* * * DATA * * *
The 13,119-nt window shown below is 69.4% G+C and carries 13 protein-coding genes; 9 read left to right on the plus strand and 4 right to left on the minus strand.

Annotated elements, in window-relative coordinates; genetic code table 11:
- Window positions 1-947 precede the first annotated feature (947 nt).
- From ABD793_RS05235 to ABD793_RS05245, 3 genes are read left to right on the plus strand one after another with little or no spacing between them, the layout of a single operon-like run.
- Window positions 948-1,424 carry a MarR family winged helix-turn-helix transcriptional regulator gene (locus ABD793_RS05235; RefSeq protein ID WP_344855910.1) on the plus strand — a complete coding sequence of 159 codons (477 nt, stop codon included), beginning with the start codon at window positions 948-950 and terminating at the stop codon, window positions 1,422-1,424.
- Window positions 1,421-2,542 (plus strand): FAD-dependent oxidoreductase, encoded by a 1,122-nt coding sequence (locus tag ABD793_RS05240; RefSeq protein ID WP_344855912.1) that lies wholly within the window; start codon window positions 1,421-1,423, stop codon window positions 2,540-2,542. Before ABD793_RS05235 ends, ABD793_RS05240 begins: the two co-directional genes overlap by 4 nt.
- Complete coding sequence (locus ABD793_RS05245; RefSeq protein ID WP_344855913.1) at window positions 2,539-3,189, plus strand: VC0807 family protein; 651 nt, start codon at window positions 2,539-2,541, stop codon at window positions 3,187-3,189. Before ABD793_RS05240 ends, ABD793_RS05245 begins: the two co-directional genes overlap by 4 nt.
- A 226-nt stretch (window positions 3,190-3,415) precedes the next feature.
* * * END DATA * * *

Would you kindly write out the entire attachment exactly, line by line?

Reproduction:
The 13,119-nt window shown below is 69.4% G+C and carries 13 protein-coding genes; 9 read left to right on the plus strand and 4 right to left on the minus strand.

Annotated elements, in window-relative coordinates; genetic code table 11:
- Window positions 1-947 precede the first annotated feature (947 nt).
- From ABD793_RS05235 to ABD793_RS05245, 3 genes are read left to right on the plus strand one after another with little or no spacing between them, the layout of a single operon-like run.
- Window positions 948-1,424 carry a MarR family winged helix-turn-helix transcriptional regulator gene (locus ABD793_RS05235; RefSeq protein ID WP_344855910.1) on the plus strand — a complete coding sequence of 159 codons (477 nt, stop codon included), beginning with the start codon at window positions 948-950 and terminating at the stop codon, window positions 1,422-1,424.
- Window positions 1,421-2,542 (plus strand): FAD-dependent oxidoreductase, encoded by a 1,122-nt coding sequence (locus tag ABD793_RS05240; RefSeq protein ID WP_344855912.1) that lies wholly within the window; start codon window positions 1,421-1,423, stop codon window positions 2,540-2,542. Before ABD793_RS05235 ends, ABD793_RS05240 begins: the two co-directional genes overlap by 4 nt.
- Complete coding sequence (locus ABD793_RS05245; RefSeq protein ID WP_344855913.1) at window positions 2,539-3,189, plus strand: VC0807 family protein; 651 nt, start codon at window positions 2,539-2,541, stop codon at window positions 3,187-3,189. Before ABD793_RS05240 ends, ABD793_RS05245 begins: the two co-directional genes overlap by 4 nt.
- A 226-nt stretch (window positions 3,190-3,415) precedes the next feature.